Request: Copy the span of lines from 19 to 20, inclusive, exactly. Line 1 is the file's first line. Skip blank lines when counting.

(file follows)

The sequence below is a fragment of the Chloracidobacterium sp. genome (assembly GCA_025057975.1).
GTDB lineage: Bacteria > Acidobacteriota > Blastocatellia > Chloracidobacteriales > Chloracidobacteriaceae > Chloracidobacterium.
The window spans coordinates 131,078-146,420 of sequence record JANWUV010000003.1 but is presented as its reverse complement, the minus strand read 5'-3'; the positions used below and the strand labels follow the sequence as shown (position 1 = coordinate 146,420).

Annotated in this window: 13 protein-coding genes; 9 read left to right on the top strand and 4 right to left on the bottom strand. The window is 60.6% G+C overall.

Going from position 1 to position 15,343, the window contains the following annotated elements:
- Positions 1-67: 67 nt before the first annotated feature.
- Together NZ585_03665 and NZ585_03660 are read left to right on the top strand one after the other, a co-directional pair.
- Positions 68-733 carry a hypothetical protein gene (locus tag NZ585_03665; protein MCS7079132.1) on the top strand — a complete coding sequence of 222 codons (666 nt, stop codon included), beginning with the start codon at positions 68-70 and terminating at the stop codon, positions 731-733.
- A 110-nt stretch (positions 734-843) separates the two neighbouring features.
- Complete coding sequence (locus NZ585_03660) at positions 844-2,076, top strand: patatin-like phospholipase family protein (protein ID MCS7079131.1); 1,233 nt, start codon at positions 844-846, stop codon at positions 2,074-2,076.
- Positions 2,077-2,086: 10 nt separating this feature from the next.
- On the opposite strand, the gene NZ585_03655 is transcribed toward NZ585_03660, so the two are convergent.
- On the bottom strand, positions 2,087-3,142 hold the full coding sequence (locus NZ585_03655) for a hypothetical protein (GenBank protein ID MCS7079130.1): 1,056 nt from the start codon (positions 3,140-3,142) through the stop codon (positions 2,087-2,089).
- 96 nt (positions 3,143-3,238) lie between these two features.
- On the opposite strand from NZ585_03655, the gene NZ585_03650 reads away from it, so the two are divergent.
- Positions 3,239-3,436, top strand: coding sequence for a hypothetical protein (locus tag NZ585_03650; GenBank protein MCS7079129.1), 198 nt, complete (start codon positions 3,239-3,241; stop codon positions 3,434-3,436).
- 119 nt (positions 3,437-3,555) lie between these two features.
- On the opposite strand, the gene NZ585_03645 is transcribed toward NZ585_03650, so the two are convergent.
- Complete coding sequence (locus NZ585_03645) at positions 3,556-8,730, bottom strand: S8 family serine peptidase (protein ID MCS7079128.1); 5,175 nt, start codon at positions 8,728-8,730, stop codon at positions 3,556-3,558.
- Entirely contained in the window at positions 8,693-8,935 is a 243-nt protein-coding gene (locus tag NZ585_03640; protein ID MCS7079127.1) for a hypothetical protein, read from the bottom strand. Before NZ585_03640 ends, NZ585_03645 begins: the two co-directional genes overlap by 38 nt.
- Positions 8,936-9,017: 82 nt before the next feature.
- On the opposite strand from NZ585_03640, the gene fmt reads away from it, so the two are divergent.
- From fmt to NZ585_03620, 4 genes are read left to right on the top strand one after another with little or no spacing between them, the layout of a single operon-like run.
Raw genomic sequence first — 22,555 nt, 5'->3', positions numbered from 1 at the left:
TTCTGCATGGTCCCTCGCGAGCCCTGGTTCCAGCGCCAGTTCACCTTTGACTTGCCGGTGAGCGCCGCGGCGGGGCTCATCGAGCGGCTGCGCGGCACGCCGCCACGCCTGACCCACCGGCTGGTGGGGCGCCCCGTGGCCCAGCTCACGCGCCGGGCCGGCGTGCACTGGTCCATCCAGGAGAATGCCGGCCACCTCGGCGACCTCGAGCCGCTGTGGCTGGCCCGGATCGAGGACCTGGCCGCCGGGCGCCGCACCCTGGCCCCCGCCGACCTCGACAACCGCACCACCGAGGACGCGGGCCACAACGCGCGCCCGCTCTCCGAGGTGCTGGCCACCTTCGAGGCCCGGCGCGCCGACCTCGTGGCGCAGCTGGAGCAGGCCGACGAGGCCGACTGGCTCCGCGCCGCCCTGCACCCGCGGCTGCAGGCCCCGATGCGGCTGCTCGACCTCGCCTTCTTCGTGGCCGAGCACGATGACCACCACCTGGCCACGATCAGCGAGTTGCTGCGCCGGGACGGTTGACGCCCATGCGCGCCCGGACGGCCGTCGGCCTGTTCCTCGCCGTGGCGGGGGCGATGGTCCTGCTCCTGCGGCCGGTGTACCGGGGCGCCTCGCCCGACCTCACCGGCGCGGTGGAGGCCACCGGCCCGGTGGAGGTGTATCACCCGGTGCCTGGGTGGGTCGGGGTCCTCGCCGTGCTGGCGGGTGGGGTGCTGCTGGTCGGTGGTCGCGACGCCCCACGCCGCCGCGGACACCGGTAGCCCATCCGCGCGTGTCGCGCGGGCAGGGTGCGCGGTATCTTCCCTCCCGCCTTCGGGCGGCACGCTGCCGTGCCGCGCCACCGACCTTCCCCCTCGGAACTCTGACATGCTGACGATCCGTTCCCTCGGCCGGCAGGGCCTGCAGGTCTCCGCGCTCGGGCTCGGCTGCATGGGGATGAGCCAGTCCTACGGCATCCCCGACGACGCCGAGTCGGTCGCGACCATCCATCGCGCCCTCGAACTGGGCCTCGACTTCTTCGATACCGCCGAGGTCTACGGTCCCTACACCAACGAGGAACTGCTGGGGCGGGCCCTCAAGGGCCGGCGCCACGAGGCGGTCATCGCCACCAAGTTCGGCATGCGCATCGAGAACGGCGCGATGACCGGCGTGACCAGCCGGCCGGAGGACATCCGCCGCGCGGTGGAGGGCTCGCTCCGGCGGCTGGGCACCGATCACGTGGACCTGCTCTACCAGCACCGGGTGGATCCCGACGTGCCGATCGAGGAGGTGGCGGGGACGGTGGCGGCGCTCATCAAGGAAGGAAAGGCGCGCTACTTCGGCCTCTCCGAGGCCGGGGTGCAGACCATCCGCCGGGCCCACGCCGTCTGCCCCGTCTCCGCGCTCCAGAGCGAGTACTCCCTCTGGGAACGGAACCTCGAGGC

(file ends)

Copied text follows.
- Complete coding sequence (locus NZ585_03645) at positions 3,556-8,730, bottom strand: S8 family serine peptidase (protein ID MCS7079128.1); 5,175 nt, start codon at positions 8,728-8,730, stop codon at positions 3,556-3,558.
- Entirely contained in the window at positions 8,693-8,935 is a 243-nt protein-coding gene (locus tag NZ585_03640; protein ID MCS7079127.1) for a hypothetical protein, read from the bottom strand. Before NZ585_03640 ends, NZ585_03645 begins: the two co-directional genes overlap by 38 nt.